Your browser does not support JavaScript! Pls enable JavaScript and try again.
US Fed


Fed FOMC meeting this week - focus to shift to dot plot and economic projections

  • USD: The US University of Michigan consumer sentiment index (data released Friday) increases for the third month in a row from 58.2 in August to 59.5 in the September preliminary number. This seems to be mainly driven by the improvement in consumer expectations (up to 59.9 from 58), which have been on an upward trend this summer. The most important part of the report though are the inflation expectations that decline in the September preliminary number with 1Yr inflation expectations down from 4.8% to 4.6% and the 5-10Yr inflation expectations median also down to 2.8% from  2.9%.
  • USD: Stabilizing longer term inflation expectations in the consumer sentiment survey is likely to provide some comfort to the Fed and makes a 100bp rate hike at this week’s FOMC meeting unlikely while at the same time, cementing the case for a 75bp hike. But with a 75bp hike at this week’s Fed FOMC meeting now fully discounted, investor attention will likely shift to the Fed’s quarterly update to its economic forecasts and dot plot for signs of peak hawkishness and the timeline accompanying that.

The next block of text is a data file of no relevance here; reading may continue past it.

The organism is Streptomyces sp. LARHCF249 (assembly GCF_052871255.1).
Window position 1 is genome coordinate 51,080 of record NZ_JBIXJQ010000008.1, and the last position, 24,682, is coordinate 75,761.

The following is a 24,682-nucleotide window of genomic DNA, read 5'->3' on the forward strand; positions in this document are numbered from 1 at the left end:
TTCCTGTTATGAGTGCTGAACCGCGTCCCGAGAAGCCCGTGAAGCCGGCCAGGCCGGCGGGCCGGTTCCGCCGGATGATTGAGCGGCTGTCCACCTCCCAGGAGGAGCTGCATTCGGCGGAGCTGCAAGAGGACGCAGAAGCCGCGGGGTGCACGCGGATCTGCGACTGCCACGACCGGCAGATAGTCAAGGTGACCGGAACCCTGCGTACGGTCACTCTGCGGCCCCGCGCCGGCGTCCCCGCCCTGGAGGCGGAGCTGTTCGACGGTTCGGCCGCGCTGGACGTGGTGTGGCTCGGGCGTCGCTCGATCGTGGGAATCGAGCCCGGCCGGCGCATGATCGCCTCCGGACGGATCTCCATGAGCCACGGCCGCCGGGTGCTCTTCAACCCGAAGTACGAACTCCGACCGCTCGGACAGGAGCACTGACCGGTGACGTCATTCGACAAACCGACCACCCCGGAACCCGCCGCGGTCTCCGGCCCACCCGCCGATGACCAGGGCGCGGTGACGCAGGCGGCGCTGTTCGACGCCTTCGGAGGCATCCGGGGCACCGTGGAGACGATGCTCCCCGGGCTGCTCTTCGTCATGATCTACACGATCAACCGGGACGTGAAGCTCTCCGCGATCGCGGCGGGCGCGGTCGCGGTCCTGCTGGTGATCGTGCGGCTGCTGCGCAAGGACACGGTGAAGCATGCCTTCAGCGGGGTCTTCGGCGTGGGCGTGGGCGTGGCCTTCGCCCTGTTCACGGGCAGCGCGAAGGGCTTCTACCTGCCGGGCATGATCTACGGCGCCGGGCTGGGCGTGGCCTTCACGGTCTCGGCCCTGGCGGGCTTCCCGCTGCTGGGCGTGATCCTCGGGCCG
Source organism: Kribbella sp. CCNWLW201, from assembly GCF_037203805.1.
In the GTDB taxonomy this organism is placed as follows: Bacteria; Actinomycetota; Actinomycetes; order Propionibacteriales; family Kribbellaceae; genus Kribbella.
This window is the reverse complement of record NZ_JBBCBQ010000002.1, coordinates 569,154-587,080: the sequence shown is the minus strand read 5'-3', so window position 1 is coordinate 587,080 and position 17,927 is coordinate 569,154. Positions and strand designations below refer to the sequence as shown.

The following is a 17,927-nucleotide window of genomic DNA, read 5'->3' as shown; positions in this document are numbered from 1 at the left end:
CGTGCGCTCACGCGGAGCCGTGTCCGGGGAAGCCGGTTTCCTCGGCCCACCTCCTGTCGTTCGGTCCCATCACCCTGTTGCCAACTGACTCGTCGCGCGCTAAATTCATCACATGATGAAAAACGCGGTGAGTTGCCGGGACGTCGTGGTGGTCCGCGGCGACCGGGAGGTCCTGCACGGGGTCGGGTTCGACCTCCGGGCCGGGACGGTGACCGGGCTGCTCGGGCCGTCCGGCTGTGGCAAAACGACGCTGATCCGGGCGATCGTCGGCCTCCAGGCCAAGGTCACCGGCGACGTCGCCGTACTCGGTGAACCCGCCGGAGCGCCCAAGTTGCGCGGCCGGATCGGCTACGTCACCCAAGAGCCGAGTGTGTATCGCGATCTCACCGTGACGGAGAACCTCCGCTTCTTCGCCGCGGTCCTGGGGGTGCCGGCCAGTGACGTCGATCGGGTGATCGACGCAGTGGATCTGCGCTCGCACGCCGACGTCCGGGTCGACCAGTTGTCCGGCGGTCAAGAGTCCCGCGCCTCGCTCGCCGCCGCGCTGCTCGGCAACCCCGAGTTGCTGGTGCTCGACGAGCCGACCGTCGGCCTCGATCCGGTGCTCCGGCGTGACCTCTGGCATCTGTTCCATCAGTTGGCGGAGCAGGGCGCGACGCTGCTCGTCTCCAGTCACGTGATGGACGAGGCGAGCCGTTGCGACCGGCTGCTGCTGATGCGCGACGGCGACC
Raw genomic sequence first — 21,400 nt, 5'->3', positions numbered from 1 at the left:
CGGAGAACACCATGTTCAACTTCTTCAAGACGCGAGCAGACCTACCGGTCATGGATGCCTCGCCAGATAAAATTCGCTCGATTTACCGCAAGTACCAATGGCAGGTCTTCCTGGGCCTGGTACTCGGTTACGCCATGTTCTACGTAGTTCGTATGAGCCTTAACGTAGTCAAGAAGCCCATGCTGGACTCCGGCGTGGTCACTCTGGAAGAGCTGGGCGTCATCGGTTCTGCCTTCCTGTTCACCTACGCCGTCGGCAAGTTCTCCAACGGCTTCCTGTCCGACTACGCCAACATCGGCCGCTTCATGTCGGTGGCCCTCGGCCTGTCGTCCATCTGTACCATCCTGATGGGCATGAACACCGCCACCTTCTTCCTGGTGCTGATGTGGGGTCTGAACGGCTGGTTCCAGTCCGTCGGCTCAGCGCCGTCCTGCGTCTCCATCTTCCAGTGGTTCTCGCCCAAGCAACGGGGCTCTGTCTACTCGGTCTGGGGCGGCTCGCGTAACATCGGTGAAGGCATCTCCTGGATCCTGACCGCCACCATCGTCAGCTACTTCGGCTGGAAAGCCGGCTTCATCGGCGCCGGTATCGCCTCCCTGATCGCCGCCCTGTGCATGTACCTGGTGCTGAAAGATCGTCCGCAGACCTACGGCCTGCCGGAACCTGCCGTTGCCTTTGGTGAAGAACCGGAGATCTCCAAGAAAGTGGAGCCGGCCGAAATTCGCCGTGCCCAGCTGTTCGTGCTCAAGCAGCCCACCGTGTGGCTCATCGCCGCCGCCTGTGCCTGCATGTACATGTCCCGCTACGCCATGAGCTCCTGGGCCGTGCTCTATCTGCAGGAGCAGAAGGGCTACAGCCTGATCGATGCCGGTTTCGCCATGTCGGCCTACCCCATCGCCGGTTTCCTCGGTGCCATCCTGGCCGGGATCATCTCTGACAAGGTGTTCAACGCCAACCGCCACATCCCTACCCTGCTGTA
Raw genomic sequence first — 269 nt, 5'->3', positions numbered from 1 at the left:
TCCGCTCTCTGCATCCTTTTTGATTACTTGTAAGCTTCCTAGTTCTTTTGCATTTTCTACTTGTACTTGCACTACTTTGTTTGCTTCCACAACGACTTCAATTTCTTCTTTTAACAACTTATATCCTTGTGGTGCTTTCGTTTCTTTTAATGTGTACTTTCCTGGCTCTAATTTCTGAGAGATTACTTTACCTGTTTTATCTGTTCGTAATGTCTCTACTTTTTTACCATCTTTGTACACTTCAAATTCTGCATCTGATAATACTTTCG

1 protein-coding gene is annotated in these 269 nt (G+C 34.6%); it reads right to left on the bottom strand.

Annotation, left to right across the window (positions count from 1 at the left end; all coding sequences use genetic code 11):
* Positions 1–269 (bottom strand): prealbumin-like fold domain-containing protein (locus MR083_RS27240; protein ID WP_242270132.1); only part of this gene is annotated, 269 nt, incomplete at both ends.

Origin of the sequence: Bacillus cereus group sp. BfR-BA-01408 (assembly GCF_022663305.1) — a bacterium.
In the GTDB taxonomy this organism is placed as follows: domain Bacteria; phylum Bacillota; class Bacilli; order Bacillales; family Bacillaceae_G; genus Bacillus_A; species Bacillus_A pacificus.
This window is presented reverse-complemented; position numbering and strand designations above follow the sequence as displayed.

Swiss National Bank (SNB) meeting this week – a 100bp hike this week?

  • CHF: At their last meeting in June, the SNB not only – somewhat surprisingly at the time – raised the policy rate by 50bp before the ECB followed suit, but also introduced two-way flexibility for FX intervention. SNB President Jordan explained after the meeting that the Franc had depreciated in trade-weighted terms and was therefore no longer “highly valued” and would aggravate the problem of imported inflation. And following the June meeting, total sight deposits at the SNB did shrink, suggesting that the central had stopped FX intervention to weaken the Franc. As a result, CHF appreciated against the euro, well through parity and also appreciated in trade weighted and real terms back to levels at the start of the year. By August however, the appreciation seems to have gone too far for the SNB and it resumed tentative FX purchases to weaken CHF though that did not last long given the huge geopolitical risks facing the euro area that led to more inflows into CHF out of EUR (and GBP). SNB may have perhaps concluded that intervention under these circumstances would be rather futile.